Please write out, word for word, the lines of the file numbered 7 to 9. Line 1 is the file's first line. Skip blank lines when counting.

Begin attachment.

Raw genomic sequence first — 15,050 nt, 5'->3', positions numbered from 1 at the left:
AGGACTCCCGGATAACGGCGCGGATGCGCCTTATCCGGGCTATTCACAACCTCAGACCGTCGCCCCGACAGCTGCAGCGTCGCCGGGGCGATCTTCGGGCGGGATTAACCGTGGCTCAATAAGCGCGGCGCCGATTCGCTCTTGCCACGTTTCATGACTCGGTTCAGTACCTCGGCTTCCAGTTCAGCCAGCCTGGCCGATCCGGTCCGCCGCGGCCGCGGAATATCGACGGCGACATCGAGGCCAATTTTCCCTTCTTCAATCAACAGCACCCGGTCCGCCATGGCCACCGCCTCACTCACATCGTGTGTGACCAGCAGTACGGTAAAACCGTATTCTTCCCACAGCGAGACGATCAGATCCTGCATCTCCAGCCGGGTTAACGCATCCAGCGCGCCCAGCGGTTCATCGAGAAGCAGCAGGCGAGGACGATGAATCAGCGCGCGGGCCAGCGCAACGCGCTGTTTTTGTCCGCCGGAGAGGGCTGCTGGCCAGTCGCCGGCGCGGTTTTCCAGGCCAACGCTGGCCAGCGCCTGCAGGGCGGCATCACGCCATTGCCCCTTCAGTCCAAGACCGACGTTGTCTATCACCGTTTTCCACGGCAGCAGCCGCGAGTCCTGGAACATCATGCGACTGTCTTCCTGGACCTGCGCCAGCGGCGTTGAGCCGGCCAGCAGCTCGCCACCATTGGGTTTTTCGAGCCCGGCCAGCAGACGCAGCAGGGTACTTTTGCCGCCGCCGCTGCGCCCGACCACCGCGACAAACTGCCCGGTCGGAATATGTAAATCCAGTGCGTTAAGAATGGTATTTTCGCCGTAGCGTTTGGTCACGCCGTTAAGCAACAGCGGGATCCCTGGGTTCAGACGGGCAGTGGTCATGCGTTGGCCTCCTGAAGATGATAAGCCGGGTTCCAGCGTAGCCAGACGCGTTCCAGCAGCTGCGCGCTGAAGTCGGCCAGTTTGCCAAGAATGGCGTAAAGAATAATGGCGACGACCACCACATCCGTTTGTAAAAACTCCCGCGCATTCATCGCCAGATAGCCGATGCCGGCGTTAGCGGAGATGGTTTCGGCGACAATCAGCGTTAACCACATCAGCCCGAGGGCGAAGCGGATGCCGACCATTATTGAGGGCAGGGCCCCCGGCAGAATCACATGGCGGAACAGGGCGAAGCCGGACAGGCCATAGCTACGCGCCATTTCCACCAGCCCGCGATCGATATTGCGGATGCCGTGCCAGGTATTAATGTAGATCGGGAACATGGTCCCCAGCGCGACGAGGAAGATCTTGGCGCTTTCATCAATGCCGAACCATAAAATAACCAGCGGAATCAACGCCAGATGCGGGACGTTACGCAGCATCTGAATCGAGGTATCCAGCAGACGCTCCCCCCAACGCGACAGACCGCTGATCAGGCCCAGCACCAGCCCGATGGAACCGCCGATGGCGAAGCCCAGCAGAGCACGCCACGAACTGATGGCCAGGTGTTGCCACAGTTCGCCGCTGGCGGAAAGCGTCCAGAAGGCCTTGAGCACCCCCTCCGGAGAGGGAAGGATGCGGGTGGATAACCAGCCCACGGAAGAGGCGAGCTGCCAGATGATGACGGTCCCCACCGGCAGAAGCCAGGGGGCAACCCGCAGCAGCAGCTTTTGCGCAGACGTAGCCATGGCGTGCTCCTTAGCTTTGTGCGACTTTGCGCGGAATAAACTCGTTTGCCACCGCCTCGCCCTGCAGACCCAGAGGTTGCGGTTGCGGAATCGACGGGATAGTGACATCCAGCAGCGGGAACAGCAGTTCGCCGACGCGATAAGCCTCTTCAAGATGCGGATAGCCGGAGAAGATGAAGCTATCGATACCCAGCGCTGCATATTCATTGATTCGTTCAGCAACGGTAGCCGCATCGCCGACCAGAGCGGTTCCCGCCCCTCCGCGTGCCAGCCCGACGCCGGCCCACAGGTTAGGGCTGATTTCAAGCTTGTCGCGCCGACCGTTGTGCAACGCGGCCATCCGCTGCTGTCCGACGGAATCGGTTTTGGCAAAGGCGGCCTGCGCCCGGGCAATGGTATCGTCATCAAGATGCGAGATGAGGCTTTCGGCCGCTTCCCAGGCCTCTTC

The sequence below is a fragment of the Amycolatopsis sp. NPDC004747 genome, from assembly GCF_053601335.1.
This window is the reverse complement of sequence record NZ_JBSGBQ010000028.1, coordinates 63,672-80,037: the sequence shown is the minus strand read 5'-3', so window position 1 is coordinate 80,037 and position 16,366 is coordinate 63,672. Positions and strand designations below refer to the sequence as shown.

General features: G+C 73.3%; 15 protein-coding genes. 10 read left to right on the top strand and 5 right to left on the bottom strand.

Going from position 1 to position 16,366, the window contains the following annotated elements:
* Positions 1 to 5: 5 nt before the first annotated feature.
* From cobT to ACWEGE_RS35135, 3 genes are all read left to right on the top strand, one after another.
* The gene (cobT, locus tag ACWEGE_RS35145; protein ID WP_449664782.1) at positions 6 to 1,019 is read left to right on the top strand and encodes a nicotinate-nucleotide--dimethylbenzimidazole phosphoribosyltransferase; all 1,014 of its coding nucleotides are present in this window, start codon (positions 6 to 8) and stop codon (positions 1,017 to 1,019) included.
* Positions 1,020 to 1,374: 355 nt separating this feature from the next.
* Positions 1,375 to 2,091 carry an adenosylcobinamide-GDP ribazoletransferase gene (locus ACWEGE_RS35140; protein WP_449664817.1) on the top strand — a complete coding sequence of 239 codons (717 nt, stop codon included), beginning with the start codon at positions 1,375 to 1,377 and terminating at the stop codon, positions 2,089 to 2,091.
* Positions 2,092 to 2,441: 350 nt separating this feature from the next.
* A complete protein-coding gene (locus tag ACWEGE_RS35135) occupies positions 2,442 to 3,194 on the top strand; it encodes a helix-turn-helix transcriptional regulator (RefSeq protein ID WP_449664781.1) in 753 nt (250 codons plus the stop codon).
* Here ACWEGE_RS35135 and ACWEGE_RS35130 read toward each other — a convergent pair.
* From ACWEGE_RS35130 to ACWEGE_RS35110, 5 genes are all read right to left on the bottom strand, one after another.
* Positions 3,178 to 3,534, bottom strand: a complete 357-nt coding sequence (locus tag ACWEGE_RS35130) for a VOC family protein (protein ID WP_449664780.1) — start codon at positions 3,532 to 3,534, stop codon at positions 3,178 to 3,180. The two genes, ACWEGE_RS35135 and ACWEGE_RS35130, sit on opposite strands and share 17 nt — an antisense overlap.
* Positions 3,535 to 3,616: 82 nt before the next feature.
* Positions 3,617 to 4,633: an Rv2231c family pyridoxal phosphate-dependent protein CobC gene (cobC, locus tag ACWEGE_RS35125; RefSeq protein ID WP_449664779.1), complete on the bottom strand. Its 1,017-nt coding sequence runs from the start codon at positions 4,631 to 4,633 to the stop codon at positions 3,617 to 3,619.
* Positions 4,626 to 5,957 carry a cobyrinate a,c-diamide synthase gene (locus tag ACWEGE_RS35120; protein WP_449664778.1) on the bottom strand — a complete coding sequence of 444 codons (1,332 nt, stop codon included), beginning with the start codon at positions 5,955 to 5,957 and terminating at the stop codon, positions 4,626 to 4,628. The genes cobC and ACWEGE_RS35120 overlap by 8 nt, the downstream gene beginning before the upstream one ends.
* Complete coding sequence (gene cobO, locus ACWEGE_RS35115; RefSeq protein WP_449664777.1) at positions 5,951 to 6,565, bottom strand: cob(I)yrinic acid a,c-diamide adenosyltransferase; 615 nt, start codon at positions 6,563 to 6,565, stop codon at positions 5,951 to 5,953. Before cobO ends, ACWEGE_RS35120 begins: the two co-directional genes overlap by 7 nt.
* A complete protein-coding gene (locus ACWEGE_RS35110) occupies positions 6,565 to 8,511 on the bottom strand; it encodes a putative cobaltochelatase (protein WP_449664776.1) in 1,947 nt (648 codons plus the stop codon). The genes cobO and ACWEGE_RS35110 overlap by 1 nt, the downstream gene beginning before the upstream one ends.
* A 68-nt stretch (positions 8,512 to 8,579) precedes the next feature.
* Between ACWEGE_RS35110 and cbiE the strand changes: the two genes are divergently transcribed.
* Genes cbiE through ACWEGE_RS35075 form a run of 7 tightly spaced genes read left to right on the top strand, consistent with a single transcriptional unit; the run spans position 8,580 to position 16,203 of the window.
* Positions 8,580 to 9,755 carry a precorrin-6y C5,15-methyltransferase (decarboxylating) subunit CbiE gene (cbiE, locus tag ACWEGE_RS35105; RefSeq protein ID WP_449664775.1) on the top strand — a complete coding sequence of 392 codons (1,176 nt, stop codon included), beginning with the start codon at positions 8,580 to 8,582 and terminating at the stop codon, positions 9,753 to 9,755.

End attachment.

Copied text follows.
* Positions 1 to 5: 5 nt before the first annotated feature.
* From cobT to ACWEGE_RS35135, 3 genes are all read left to right on the top strand, one after another.
* The gene (cobT, locus tag ACWEGE_RS35145; protein ID WP_449664782.1) at positions 6 to 1,019 is read left to right on the top strand and encodes a nicotinate-nucleotide--dimethylbenzimidazole phosphoribosyltransferase; all 1,014 of its coding nucleotides are present in this window, start codon (positions 6 to 8) and stop codon (positions 1,017 to 1,019) included.